It’s the early 1970’s, and my local TV station airs Saturday morning and Sunday morning professional wrestling programs. The shows were part of what was then the World Wide Wrestling Federation organization, with babyface champions like Andre the Giant, Chief Jay Strongbow, “Polish Power” Ivan Putski, and tag team specialist Tony Garea. It also had diabolical heels like Stan “The Man” Stasiak, “Superstar” Billy Graham, Greg “The Hammer” Valentine, and many, many more.
The big champion at that time was the great “Living Legend,” Bruno Sammartino. To watch Bruno in action – to see him wrestle any and all opponents, to watch him use his powerful body to punch and brawl and force his opponents into submissions – it was awesome to watch.
Of course, as a kid, you’re not understanding wrestling as scripted theater. You know it as the good guy against the bad guy. And what I saw at the time was Bruno Sammartino – a man whose family escaped Fascist rule in World War II, a man who emigrated to America, a man who fought his way to the top of the professional wrestling world.
He escaped danger and became a champion.
That’s inspirational in and of itself.
Trust me, I wish I could have gone to those old WWWF wrestling matches when they were held at the Washington Avenue Armory back in the day; maybe a chance to see Bruno Sammartino beat the piss out of Larry Zbyszko – the case of the student who turned heel on his teacher.
Or the battles Bruno had against totally crazy George “The Animal” Steele, or against even crazier Bulldog Brower (who, it said, only wrestled when they let him out of the asylum), or against the big Russian Nikolai Volkoff (guy sang the worst Russian National Anthem ever). Those definitely were the days.
Let’s now spin forward to 2006. I’m writing an article for Toy Collector Magazine about the popularity of professional wrestling action figures, and I want to get some great quotes from some of the pro wrestlers who have been immortalized in miniature. This requires a trip to Valley Forge, Pa., where the wrestling convention is being held.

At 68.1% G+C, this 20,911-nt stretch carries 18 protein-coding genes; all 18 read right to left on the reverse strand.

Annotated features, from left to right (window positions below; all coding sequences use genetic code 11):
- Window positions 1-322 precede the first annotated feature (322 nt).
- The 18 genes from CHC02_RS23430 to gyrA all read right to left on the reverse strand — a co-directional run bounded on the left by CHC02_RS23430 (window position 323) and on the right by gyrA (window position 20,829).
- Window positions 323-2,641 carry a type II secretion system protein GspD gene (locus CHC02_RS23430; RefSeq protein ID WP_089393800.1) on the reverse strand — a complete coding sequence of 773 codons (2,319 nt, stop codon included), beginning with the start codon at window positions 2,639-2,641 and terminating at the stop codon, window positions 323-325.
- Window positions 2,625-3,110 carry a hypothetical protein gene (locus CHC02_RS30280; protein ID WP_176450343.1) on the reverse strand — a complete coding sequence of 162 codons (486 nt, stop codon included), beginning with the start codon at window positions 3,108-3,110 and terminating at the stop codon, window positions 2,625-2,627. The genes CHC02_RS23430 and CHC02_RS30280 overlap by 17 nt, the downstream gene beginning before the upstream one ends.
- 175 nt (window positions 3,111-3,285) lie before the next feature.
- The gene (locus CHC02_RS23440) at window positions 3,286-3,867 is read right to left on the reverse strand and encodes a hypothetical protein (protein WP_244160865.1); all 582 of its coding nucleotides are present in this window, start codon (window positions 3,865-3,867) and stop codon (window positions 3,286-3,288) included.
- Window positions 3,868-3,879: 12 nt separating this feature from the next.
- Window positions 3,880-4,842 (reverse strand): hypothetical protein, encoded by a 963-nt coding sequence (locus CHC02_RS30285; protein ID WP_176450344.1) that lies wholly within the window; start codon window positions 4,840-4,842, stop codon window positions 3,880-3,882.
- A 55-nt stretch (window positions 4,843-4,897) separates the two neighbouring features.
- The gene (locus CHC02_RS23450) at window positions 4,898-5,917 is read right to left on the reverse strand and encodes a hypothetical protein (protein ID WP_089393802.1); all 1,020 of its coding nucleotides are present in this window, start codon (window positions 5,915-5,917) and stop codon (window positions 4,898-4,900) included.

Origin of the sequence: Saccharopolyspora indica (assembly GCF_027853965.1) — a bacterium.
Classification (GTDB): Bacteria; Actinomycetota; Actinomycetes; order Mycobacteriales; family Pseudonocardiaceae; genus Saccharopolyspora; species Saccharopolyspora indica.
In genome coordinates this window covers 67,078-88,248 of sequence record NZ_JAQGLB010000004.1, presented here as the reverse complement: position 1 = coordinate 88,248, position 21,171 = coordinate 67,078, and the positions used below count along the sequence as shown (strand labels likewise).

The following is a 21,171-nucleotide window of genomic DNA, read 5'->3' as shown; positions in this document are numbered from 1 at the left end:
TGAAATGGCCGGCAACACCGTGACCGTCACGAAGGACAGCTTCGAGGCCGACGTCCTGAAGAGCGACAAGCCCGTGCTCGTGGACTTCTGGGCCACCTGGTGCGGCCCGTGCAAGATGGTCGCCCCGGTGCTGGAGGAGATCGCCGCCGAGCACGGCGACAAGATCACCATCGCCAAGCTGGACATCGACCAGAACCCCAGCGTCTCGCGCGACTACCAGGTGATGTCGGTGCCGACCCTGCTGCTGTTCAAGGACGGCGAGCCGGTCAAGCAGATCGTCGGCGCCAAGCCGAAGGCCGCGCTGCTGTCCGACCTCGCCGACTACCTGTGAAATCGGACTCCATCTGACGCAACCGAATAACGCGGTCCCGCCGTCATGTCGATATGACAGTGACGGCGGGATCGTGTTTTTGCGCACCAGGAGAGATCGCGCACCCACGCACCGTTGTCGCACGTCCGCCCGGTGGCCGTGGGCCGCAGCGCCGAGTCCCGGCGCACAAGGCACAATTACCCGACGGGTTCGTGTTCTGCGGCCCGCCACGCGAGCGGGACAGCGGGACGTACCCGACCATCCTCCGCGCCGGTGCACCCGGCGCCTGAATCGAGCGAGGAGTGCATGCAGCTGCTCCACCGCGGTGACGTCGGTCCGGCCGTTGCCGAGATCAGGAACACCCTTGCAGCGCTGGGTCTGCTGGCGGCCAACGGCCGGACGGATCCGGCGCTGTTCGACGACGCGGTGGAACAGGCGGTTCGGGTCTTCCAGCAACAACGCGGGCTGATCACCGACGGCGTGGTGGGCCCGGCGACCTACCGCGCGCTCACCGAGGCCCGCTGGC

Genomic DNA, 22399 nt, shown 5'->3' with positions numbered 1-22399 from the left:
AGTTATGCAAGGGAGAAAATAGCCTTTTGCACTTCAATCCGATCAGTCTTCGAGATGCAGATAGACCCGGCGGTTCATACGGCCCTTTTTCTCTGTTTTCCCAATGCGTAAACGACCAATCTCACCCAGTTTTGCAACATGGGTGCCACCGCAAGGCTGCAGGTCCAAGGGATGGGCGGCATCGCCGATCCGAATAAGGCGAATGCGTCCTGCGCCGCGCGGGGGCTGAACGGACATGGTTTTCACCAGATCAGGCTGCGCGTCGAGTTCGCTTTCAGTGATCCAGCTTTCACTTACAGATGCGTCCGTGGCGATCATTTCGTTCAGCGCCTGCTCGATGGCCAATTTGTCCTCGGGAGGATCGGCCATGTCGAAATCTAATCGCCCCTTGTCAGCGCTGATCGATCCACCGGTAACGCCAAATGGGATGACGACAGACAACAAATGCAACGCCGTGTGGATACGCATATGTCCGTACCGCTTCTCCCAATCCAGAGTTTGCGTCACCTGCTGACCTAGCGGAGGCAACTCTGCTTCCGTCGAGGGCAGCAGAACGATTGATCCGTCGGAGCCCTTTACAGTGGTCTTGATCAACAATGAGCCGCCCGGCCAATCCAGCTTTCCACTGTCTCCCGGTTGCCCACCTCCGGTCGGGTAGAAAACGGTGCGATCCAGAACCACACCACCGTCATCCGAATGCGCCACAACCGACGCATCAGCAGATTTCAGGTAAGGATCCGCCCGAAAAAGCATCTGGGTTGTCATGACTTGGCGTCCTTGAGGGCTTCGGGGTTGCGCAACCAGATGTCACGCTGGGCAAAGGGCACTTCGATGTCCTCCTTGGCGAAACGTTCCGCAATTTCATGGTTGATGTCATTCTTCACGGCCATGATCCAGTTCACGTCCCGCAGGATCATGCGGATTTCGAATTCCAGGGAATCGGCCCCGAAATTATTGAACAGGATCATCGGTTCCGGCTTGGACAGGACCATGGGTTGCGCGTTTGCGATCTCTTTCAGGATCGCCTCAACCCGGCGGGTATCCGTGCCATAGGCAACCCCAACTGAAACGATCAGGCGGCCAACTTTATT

Now mind you, I’m being as professional as I possibly can, I’m chatting with wrestling stars like Ted DiBiase and Luna Vachon, and I’m having a great time.
Then, walking past me, as calm as you please, were Bruno Sammartino and his friend, professional wrestler Dominic DeNucci.
In the wrestling parlance, I marked out like a fanboy. Bruno Sammartino, the Living Legend, just walked past me. This is awe-some (clap clap clap-clap-clap)…
Okay, Chuck. Get yourself back in the mix.
Later that day, Bruno was gracious enough to sit for an interview, and we talked about many things. At the time, he was still avoiding his old wrestling company, now known as the WWE, because of several issues within the organization. But although he did express his opinions about the WWE, he was also very conciliatory and congenial about the current status of professional wrestling, including the rise of independent promotions like ECW and the growing market for wrestling show tapes and videos.
Of course, after the interview was over, I asked Bruno if he would pose for a picture.
Big smile. “Where’s your camera?” he asked.
That was an incredible moment for me.
And in 2013, the WWE did the right thing – they mended fences with their former champion – and Bruno Sammartino became a member of the WWE’s Hall of Fame.
Yesterday, I heard that Bruno Sammartino passed away at the age of 82.
Although I am saddened by the loss of one of my childhood heroes, I am thrilled by the fact that I got to meet him and shake his hand. Such moments you don’t forget. And such moments do inspire you to continue on and achieve, just as the great Living Legend did.
Rest in peace, Bruno Sammartino. And thanks for everything you’ve done, as an athlete, as an entertainer, and as a family man.